Regarding mean S E N values in Figure 18, it can be seen that none of the algorithms correctly differentiate the tumor or arterial blood classes. The authors’ opinion is that this can be explained by looking at Table 1: there are only 1256 pixels for the arterial blood class. Considering that, during double cross-validation, approximately 64% of those pixels (80% for training and 80% of those for calibration) have been used, it might not be using enough arterial blood data to train the models. A similar effect can be observed with the venous blood class. Moreover, for tumor class patients, different tumoral pathologies or tumoral grades have been used and therefore the spectral signatures differ from each other.
Mean S E N values below 32% for tumors are low and not desirable in the operating theater since they indicate that the models are having trouble classifying the class of interest. This situation can be observed in Figure 19, where S E N values for SVM are presented after predicting each patient image. Although SVM achieved healthy tissue S E N values above 70%, most tumor patients were classified below 15%. This might be explained by the high similarities between the mean spectral signatures of the healthy tissue and tumor classes, described in Figure 2 across the 660 to 950 nm measured spectrum. In addition, in Section 4, further measures to increase this ratio are proposed.
With the arterial blood class, it is noted that SVM did not know how to classify it correctly in 10 out of 13 predictions, with 0% values, probably due to the low amount of pixels and high similarity to the venous blood spectral signature. Overall, in Figure 19, it can be observed that, depending on the patient, SVM will classify tumors properly. For patients ID30 and ID34, it classified tumors with 70% and 88% of S E N , but for ID51 and ID56, S E N values were 0%.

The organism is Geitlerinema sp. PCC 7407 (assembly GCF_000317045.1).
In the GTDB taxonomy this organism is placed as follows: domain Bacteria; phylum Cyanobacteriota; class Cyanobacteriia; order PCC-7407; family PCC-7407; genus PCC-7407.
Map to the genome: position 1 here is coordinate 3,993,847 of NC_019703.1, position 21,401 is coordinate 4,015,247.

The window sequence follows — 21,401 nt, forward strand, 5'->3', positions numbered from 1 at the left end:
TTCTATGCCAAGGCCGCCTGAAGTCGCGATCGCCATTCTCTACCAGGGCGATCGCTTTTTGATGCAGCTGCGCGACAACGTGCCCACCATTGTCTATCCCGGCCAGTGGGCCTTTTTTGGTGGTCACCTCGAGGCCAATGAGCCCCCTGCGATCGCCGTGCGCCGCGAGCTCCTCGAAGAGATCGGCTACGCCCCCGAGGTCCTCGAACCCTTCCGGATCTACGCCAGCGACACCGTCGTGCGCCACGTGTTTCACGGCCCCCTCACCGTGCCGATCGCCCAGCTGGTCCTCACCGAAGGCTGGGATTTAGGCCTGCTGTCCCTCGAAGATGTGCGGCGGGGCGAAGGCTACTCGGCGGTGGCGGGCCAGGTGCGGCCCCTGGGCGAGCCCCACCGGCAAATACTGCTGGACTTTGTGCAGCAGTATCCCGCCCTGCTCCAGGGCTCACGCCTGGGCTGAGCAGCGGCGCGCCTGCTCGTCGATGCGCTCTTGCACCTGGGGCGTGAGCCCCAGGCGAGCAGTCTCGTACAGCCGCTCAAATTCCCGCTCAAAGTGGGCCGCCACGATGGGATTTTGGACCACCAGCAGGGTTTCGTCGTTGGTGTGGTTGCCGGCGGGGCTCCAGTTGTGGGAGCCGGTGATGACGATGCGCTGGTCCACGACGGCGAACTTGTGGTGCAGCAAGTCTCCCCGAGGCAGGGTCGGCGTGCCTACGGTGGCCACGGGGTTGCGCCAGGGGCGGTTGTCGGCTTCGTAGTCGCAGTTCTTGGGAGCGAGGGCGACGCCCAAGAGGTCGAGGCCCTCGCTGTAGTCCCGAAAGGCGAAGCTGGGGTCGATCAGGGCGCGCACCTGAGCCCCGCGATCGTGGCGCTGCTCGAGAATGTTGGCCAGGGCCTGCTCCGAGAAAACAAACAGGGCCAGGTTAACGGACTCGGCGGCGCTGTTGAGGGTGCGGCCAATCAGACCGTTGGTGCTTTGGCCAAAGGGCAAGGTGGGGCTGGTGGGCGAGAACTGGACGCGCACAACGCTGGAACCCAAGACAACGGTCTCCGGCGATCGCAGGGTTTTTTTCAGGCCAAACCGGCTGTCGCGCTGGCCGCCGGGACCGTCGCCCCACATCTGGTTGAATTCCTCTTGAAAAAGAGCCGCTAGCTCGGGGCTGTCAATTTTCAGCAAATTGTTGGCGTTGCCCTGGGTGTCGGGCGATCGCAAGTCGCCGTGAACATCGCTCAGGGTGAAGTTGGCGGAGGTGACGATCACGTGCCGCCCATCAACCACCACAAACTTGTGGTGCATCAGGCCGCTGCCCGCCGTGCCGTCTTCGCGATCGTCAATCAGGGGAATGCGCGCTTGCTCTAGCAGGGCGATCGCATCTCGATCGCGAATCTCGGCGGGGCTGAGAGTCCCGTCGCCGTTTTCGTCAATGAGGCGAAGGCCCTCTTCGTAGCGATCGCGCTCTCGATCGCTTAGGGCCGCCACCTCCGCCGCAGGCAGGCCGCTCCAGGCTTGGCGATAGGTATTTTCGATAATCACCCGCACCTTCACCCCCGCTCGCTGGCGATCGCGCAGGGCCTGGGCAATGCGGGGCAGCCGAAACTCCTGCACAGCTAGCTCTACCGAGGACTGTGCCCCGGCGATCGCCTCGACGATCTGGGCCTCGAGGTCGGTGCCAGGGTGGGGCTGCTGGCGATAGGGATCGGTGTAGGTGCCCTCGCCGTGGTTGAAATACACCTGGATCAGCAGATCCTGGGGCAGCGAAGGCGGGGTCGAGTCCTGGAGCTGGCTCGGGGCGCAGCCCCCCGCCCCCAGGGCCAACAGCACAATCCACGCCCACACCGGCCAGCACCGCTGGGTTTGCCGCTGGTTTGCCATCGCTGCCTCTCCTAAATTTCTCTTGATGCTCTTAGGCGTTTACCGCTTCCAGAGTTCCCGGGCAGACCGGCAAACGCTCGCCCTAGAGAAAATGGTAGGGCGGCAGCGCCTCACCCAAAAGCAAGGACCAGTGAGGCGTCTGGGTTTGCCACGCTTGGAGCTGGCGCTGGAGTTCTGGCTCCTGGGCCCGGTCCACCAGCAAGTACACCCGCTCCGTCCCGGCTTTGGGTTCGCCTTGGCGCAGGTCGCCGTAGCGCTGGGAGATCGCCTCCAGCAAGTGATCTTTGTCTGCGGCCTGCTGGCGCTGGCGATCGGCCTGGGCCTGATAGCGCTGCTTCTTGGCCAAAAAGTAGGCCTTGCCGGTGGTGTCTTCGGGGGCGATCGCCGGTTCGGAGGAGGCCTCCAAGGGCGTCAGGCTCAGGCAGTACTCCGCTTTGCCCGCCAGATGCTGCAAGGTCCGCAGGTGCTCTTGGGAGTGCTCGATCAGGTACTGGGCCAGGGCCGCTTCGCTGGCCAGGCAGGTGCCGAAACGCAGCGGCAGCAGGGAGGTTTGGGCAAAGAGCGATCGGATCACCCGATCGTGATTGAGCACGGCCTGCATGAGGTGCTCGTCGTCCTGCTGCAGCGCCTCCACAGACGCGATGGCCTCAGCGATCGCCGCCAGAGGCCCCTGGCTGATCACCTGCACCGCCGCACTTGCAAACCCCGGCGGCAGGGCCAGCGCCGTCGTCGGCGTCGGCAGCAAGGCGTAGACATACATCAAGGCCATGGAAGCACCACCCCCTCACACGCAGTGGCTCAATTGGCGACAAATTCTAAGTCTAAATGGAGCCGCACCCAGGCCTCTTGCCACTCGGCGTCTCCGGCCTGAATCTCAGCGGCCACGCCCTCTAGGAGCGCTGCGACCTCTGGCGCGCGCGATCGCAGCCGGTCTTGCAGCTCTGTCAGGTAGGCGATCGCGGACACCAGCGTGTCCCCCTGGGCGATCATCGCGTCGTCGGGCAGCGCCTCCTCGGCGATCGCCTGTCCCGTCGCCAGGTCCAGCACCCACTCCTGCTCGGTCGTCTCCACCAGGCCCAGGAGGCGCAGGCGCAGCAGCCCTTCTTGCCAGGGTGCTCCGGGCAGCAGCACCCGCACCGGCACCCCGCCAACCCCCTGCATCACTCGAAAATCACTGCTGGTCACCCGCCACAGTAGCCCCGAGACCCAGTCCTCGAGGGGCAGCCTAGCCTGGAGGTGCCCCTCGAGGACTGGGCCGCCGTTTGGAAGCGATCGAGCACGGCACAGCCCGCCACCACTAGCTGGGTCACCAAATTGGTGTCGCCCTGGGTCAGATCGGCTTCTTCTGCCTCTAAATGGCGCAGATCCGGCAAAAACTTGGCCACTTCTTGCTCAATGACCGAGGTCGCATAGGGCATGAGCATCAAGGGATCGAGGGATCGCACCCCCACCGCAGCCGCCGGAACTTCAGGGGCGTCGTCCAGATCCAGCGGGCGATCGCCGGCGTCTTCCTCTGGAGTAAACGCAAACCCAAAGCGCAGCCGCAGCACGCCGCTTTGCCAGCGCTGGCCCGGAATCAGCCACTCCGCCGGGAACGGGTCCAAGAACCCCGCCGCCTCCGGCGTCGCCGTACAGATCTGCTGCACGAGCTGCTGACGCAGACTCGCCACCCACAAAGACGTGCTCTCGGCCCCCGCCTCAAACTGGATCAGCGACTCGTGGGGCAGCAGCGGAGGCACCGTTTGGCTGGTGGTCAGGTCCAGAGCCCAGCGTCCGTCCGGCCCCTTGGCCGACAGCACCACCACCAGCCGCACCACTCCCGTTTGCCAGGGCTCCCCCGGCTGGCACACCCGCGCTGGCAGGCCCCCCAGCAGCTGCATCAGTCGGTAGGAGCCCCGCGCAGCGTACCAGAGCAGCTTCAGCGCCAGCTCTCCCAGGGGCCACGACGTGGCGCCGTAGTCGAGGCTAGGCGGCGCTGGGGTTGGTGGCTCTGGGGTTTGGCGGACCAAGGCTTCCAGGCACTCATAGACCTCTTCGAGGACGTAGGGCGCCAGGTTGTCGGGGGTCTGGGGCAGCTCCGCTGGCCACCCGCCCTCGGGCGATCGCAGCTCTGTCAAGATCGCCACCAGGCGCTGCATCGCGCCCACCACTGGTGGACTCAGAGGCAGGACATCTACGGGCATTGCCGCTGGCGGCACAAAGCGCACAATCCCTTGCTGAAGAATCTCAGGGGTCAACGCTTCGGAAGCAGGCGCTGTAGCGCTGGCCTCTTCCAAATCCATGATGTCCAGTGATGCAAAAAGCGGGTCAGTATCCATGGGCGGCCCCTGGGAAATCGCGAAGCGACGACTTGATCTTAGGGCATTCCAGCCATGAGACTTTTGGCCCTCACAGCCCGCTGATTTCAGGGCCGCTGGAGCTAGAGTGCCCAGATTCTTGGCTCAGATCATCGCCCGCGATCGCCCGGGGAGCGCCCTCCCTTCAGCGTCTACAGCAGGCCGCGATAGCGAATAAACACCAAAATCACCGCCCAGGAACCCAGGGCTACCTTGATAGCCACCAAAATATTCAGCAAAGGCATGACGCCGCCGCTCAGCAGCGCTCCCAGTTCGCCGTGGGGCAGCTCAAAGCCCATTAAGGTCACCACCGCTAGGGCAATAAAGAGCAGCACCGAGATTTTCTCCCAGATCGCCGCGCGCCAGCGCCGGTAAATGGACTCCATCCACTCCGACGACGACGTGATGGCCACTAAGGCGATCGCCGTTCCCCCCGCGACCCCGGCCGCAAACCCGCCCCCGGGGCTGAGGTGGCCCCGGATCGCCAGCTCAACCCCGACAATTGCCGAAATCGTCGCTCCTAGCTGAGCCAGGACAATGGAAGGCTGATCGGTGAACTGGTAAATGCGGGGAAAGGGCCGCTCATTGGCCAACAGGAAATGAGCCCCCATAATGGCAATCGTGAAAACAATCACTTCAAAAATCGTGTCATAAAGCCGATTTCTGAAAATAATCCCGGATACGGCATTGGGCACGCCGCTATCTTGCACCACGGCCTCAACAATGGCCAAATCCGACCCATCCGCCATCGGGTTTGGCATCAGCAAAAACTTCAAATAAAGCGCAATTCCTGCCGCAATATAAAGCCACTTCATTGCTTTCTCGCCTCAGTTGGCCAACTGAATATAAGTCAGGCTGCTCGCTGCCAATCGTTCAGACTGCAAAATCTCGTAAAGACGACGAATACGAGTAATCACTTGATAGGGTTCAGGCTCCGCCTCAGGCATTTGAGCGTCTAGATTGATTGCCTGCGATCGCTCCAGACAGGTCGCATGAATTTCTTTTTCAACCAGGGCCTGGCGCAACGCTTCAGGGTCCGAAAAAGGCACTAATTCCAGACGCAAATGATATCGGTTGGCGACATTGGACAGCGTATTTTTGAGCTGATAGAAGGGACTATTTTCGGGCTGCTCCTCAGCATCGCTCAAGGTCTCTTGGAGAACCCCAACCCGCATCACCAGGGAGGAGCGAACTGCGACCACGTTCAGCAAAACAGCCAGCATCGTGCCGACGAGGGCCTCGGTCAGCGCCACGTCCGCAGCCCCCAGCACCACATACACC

Compared SVM with RF and CNN, it is shown that, depending on the patient and the class, algorithms will behave differently, and therefore the best algorithms’ results vary.
For patients ID33 and ID51, classification maps obtained with RF, SVM and CNN are presented in Figure 20. As already mentioned during the previous classification map analysis in Section 3.1, patients ID33 and ID51 suffer from glioma grade III and astrocytoma grade III tumors, respectively. These results show that all algorithms are good at classifying dura mater, which could be explained due to its mean spectral signature difference among the other classes, as shown in Figure 2. Regarding tumor tissue, all three algorithms have difficulties in classifying it. The CNN classification map for patient ID33 illustrates how this algorithm confuses healthy tissue with tumor, classifying most brain surfaces as tumor. Although RF and SVM also confuse healthy tissue and venous blood as tumor for patient ID33, SVM seems to classify less venous blood pixels as tumor than RF. In any case, these results corroborate the low tumor sensitivity values obtained for the three algorithms in Figure 18. Continuing with image ID51, it is worth noting that this image was captured at an advanced stage in the surgical procedure, where the tumor was located in deeper layers. Results show that any algorithm was able to classify the labeled tumor pixels from the ground truth. This did not happen on the classification maps obtained in Experiment A, where RF and CNN were able to identify tumor in deeper layers. We can see again how the CNN classification map for patient ID51 is less clear than the ones obtained with RF and SVM. Overall, the results show how SVM and RF provided clearer classification maps than CNN for Experiment B.